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Article

Cybervetting  

Brenda L. Berkelaar and Millie A. Harrison

Broadly speaking, cybervetting can be described as the acquisition and use of online information to evaluate the suitability of an individual or organization for a particular role. When cybervetting, an information seeker gathers information about an information target from online sources in order to evaluate past behavior, to predict future behavior, or to address some combination thereof. Information targets may be individuals, groups, or organizations. Although often considered in terms of new hires or personnel selection, cybervetting may also include acquiring and using online information in order to evaluate a prospective or current client, employee, employer, romantic partner, roommate, tenant, client, or other relational partner, as well as criminal, civil, or intelligence suspects. Cybervetting takes advantage of information made increasingly available and easily accessible by regular and popular uses and affordances of Internet technologies, in particular social media. Communication scholars have long been interested in the information seeking, impression management, surveillance, and other processes implicated in cybervetting; however, the uses and affordances of new online information technologies offer new dimensions for theory and research as well as ethical and practical concerns for individuals, groups, organizations, and society.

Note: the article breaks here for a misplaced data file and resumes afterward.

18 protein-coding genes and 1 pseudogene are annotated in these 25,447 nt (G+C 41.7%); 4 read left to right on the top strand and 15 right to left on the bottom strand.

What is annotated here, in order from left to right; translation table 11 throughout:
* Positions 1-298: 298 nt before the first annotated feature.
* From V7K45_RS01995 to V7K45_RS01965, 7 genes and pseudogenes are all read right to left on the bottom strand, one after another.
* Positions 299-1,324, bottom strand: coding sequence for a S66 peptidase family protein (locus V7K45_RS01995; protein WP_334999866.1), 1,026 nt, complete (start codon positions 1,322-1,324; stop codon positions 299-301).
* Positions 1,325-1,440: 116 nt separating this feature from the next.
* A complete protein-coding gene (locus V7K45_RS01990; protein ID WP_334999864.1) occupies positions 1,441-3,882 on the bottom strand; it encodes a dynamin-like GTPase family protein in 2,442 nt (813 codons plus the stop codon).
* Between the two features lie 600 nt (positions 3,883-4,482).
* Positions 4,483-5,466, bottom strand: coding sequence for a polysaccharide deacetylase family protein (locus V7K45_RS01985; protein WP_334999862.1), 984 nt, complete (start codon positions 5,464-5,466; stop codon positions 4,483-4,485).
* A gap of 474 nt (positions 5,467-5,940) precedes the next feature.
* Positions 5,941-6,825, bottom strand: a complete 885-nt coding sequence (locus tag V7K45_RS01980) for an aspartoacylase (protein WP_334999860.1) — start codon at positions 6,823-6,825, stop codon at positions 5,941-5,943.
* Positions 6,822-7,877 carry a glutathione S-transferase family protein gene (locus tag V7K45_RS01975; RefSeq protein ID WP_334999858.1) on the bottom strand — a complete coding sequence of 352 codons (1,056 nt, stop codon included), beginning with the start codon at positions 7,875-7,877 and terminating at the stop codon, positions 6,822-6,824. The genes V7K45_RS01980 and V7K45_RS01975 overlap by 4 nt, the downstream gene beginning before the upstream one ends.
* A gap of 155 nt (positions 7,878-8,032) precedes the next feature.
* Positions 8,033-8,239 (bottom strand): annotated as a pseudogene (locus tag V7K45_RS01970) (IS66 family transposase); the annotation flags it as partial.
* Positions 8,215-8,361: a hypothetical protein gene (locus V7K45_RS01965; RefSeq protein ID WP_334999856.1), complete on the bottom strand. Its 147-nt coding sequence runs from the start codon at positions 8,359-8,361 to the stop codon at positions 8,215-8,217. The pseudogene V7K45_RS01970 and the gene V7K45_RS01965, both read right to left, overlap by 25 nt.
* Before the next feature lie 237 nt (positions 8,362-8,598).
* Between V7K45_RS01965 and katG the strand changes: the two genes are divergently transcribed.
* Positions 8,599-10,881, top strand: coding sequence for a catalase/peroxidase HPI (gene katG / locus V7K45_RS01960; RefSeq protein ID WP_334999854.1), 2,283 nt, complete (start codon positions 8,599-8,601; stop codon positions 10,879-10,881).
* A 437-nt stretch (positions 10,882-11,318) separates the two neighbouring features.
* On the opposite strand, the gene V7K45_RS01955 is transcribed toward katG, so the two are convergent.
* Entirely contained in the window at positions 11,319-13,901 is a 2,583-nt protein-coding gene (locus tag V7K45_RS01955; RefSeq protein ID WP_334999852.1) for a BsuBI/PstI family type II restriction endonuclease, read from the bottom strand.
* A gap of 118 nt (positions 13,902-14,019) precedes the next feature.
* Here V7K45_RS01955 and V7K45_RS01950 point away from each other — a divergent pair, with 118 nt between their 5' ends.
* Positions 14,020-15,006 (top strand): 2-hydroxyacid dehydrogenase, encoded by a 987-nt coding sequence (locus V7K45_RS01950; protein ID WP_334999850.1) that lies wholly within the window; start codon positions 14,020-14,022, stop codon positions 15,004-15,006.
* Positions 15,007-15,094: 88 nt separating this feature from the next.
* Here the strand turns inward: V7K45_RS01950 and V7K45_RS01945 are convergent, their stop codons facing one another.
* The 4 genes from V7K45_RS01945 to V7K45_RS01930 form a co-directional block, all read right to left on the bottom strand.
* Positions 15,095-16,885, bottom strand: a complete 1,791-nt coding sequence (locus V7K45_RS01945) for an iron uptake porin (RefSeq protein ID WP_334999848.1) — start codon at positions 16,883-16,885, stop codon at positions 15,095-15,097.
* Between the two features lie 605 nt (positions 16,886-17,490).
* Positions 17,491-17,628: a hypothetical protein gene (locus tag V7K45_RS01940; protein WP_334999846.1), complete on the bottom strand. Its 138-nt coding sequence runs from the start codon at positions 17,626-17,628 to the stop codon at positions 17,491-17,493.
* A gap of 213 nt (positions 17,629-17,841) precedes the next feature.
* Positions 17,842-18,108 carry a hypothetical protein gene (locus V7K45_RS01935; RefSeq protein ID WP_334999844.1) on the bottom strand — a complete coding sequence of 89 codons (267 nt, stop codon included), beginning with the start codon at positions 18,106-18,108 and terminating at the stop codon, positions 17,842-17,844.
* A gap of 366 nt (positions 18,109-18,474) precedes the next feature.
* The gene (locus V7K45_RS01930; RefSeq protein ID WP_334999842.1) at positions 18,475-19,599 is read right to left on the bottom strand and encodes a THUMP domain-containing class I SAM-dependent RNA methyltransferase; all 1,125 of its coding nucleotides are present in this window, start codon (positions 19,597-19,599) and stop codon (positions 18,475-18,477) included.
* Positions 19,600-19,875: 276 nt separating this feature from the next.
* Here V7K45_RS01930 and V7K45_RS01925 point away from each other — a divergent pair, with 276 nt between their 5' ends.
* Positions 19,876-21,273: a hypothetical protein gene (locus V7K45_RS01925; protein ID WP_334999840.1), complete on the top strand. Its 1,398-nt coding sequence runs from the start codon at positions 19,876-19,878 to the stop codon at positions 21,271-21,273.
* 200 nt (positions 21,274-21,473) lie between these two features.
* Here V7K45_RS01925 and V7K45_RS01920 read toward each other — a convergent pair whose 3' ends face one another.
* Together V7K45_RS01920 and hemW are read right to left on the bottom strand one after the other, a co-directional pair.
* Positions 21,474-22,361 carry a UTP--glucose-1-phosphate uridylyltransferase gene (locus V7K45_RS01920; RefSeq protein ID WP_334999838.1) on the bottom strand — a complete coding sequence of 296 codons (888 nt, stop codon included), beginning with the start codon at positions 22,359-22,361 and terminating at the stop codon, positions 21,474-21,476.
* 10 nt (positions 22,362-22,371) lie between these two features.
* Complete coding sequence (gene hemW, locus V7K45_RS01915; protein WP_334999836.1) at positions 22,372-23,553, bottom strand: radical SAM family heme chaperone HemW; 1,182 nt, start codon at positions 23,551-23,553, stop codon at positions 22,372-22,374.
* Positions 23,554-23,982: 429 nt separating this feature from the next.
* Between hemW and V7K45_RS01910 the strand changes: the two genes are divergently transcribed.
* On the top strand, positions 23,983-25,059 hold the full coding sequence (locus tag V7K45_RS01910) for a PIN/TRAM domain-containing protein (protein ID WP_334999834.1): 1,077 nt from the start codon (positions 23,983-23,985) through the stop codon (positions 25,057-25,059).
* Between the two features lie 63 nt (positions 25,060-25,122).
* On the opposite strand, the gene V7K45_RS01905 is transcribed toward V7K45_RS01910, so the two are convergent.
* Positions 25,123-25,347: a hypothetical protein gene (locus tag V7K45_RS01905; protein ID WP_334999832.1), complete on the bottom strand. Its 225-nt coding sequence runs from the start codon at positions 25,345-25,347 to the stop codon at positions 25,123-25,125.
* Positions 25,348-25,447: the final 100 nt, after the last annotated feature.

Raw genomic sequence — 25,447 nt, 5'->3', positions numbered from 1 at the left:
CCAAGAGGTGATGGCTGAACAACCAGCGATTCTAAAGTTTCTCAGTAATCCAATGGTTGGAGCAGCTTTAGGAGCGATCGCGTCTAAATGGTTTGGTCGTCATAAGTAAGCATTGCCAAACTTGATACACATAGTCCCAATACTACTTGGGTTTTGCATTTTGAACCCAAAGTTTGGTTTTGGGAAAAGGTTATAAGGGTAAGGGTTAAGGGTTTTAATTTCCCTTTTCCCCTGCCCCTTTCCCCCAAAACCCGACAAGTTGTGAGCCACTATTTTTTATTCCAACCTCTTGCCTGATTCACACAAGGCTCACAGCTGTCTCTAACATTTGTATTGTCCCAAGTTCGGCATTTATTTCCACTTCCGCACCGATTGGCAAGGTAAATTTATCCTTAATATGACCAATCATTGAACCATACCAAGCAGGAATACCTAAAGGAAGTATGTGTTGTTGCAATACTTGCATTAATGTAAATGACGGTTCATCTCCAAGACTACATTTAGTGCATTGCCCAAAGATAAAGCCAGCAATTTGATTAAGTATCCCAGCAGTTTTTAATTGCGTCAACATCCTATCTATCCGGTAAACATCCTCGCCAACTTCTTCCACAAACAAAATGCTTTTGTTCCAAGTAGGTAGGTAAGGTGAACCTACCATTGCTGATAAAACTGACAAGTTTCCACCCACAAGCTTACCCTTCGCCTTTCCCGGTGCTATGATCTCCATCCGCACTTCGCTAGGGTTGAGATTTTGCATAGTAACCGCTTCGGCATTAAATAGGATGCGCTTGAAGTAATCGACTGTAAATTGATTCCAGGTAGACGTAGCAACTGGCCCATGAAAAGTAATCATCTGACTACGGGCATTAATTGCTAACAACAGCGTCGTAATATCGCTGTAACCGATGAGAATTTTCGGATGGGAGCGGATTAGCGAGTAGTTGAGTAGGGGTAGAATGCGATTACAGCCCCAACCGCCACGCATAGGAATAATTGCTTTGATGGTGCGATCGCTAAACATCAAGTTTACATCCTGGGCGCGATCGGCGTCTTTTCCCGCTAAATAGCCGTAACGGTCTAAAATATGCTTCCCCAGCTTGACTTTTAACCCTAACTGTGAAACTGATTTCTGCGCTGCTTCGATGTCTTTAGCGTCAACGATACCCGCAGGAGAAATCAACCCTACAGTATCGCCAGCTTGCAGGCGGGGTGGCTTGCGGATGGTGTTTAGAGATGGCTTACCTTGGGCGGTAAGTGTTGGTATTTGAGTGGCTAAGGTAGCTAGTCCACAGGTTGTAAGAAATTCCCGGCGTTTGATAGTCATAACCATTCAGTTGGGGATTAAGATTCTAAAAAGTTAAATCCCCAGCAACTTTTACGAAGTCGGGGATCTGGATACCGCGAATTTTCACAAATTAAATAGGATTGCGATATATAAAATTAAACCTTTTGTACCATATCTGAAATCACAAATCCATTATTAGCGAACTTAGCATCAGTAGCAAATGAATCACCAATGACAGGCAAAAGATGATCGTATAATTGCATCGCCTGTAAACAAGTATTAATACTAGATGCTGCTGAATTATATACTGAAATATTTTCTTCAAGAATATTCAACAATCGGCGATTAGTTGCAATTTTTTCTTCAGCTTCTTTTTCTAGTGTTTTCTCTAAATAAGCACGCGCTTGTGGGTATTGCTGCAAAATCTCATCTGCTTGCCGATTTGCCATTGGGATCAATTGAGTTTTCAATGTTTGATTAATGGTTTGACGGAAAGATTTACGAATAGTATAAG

Article

Perceptions of the Childfree  

Elizabeth A. Hintz and Rachel Tucker

Being voluntarily childless (i.e., “childfree”) is a growing trend in the United States and around the world. Although most childfree people know early in life that they do not wish to become parents, the decision to forgo having children is an ongoing process that requires childfree people to construct a life that deviates from the normative family life cycle. Increasing rates of voluntary childlessness is a trend spurred by a variety of shifting social, economic, and environmental factors. Yet despite the increasing normalcy of voluntary childlessness, childfree people (and especially childfree women) face social sanctions for deciding not to become parents, being broadly perceived more negatively than childless people (who do not have children but want them) and parents. Such sanctions include social confrontations in which others (e.g., family members) question or contest the legitimacy of their childfree identity. Media coverage of voluntary childlessness forwards the notion that motherhood and femininity are inseparable and that voluntary childlessness is an issue that primarily concerns and affects women. Furthermore, childfree people face discrimination in health care contexts when seeking voluntary sterilization and in workplace contexts when “family-friendly” policies create unequal distributions of labor for those without children. Members of the childfree community use the Internet to share resources and seek support to navigate challenging interactions with outsiders. Beyond this, although some studies have begun to interrogate the roles of geographic location, race, and sexual orientation in shaping the experience of voluntary childlessness, at present, a largely White, wealthy, able-bodied, cisgender, heteronormative, and Western view of this topic is still perpetuated in the literature.